Summer 2010 (Dry Tortugas)

In the “Sailing” page and the “Travel” page, I mentioned a trip in Summer of 2010 to the Dry Tortugas. Since the Dry Tortugas are, by far, one of my favorite travel destinations, I thought it would make sense to post some content (with nice pictures) of the Tortugas. The pictures included here were taken over the course of our trip. My dad has a really nice digital camera that he brought with us which makes some of the pictures truly impressive. I hope you (whoever you may be) enjoy these as much as I do.

It may be most appropriate to start at the beginning (because, as they say, a beginning is a “delicate time”). So where are the Dry Tortugas? They are roughly 67 miles west of Key West.

The red arrow indicates the Dry Tortugas. Map courtesy of Google Maps!

It takes about a full day’s sail from Key West to the Dry Tortugas with good wind. For both my trips to the Dry Tortugas, however, we sailed from Summerland Key to the Marquesas Keys (which are about 30 miles west of Key West). We spend the night in the Marquesas Keys and then depart for the Tortugas the next day. The Marquesas Keys are also a pretty but somewhat less remote area. Since it is only 30 miles west of Key West, many fishermen and tourists often take motor boats out to these islands for day trips. The result is a feeling that you are not quite yet totally away from civilization.

The Lighthouse on Loggerhead Key. Picture taken by David Gloeckner (2010).

One of the most enjoyable moments of sailing to the Dry Tortugas is seeing the first signs of the islands. The first thing you will notice is, in fact, not the stunning Ft. Jefferson (one of the world’s largest brick structures), but instead the lighthouse even further west of Ft. Jefferson located on Loggerhead Key. There is something inspiring and humbling in watching the lighthouse seemingly rise up out of an empty ocean. Watching it come up over the horizon through definitely impresses upon me the sense of wonder that must have stirred the hearts of explorers when they came upon new lands. The cliche “land ahoy!” takes on a new meaning after seeing this for the first time. Of course the lighthouse was built much later after these islands and the surrounding waters had been thoroughly explored, but the sentiment remains (at least with me it does) that traveling out into the ocean and seeing a needle rise out of the waters on the horizon is truly spectacular.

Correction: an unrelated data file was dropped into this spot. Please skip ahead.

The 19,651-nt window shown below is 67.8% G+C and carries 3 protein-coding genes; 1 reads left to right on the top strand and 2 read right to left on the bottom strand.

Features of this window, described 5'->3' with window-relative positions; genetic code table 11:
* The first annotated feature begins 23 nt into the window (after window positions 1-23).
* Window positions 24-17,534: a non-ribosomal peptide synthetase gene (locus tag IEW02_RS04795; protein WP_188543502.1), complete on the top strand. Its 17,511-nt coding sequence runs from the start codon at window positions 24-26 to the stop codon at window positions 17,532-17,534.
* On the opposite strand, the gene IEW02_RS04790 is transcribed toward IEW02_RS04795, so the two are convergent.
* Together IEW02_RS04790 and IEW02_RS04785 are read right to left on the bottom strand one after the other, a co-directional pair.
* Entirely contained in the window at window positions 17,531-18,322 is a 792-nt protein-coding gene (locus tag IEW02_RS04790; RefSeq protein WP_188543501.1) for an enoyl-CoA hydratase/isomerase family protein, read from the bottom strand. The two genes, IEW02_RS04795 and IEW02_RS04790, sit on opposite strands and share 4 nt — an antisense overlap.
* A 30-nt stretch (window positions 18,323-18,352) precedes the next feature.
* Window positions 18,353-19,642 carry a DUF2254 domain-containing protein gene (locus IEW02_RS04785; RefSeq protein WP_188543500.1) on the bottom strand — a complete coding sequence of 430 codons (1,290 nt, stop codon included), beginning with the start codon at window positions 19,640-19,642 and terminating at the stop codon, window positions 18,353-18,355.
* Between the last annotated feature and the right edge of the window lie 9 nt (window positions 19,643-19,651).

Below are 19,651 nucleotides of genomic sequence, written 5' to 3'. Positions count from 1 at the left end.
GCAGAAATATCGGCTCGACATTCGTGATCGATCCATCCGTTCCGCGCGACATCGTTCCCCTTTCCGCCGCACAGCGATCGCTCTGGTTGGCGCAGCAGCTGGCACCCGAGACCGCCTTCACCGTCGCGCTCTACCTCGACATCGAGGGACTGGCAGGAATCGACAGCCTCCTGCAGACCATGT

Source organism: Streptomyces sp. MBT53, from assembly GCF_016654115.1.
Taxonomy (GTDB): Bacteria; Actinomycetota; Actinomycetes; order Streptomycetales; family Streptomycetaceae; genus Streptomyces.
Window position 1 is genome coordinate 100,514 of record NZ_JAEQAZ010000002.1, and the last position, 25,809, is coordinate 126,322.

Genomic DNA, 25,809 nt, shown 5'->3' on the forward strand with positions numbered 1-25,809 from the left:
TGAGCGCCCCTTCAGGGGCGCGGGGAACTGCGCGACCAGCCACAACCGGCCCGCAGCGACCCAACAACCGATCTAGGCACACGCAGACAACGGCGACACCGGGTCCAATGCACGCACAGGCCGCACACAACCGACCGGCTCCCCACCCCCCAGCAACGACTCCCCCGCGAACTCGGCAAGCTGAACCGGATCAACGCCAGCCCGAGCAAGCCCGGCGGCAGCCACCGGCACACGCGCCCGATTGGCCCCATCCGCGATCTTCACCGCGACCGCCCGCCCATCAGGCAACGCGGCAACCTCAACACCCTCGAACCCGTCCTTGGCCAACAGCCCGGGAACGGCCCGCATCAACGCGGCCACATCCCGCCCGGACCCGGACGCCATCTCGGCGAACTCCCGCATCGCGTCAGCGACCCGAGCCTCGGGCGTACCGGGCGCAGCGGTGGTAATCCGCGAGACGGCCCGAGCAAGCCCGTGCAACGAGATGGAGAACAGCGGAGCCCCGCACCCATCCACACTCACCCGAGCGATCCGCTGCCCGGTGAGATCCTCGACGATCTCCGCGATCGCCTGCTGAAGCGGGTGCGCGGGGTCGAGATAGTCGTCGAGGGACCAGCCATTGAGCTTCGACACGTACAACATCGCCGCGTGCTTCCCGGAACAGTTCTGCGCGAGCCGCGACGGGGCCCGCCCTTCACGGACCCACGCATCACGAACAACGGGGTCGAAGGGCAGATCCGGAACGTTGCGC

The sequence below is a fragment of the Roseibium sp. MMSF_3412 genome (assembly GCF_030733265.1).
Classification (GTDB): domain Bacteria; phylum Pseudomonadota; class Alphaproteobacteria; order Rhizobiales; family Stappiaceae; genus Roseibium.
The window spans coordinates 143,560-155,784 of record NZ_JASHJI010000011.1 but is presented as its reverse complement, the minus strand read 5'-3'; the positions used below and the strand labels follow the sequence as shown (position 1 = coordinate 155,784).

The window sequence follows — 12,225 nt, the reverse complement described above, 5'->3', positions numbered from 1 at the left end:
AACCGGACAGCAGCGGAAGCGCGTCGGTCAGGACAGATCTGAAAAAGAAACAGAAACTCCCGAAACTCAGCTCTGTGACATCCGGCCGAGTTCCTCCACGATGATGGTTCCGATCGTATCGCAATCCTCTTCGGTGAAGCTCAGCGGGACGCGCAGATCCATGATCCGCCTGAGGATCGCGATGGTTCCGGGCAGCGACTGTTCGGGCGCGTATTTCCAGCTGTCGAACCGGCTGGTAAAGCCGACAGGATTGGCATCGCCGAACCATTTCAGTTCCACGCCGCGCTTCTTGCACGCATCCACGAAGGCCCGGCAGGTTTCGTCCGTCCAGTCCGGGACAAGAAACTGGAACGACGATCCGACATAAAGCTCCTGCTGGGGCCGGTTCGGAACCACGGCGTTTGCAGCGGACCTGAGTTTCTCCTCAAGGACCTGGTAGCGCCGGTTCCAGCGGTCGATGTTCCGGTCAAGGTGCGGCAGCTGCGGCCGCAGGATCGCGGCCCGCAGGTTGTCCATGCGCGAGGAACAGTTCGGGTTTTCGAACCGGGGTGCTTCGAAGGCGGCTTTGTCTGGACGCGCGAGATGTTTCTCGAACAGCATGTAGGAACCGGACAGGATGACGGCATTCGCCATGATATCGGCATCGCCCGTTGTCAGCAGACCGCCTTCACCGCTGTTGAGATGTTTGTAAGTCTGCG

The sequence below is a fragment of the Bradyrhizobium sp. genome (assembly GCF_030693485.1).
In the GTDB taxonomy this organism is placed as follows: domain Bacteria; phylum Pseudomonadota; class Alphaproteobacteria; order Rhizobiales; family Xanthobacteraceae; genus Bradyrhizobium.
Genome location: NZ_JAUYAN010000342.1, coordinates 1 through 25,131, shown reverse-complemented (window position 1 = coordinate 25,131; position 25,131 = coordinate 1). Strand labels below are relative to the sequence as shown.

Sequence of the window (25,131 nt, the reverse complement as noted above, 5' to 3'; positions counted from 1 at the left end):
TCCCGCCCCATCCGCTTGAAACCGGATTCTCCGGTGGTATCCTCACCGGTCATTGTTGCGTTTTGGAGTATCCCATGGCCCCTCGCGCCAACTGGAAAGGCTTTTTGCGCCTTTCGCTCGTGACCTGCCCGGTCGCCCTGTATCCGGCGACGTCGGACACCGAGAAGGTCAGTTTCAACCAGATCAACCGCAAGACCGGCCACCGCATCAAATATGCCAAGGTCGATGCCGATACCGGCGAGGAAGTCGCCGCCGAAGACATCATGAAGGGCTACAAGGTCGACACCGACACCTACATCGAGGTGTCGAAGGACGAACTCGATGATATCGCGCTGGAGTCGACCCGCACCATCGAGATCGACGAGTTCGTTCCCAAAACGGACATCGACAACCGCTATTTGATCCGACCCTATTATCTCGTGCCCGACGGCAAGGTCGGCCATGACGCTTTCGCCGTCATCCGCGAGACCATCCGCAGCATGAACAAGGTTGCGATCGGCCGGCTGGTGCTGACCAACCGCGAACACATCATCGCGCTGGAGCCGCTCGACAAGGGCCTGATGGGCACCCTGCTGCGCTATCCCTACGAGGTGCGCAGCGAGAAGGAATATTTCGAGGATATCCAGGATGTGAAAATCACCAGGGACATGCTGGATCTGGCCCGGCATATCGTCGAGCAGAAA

The main attraction of the islands, besides the crystal clear waters, is Fort Jefferson. I could write a good deal about the history of the Fort here, but since that info is available already on the internet, I thought I may simply share some nice photos of the Fort here.

Ft. Jefferson on approach from Northeast. Picture taken by David Gloeckner (2010).

You could potentially spend many hours simply exploring the Fort itself. There is a great deal of history between when it was originally a naval base and a prison during the Civil War. The mote that surrounds the Fort can be walked on all the way around and provides an excellent opportunity for those who do not want to swim to see some of the fish that call the Fort home. You will also find the remains of unfortunate fish who leaped out of the water onto the mote wall. The life underwater around that mote does seem perilous indeed for small fishies.

A few Brown Noddys on the docks of Fort Jefferson. Picture taken by David Gloeckner (2010).

If you are not a big fan of the fish, you may enjoy the large populations of birds (some of which are fairl rare) that call the Tortugas home. Commonly found throughout the keys are the Magnificent Frigatebird, Brown Pelicans, Masked Booby, and Brown Noddy. However, the Sooty Tern and Cattle Egret are more popular for birdwatchers.

Since the Fort has visitors from Key West via ferry and airplane, the island is ocassionally flooded with tourists who snorkel around the island. Loggerhead key, which is a bit of a distance from the Fort and is not part of the typical tourist tours provided, provides the best opportunity to get away from the few tourists that visit the Fort. I cannot stress enough how unbelievably crystal clear the water is around Loggerhead Key. As someone who has spent their entire life living in Florida, having sailed around the state from border to border, and having snorkeled most popular areas to snorkel, I can say without any hesitation this is the best spot in Florida to swim.

One of my favorite pictures of our Summer 2010 trip. A storm approaches from the west. Picture taken by David Gloeckner (2010).

Leaving the Dry Tortugas is always a bit disappointing. There are so many shipwrecks around the islands and so many interesting places to snorkel that it feels like nothing short than two or three full weeks are enough to see everything you’d like to see. Though I was disappointed by leaving, we were pleasantly occupanied by some dolphins swimming in front of our sailboat for a bit.

A few last pictures to round out the post…

An unmarked shipwreck west of the Marquesas Keys. Picture taken by David Gloeckner (2010).

A final sunset at the Marquesas Keys. Picture taken by David Gloeckner (2010).

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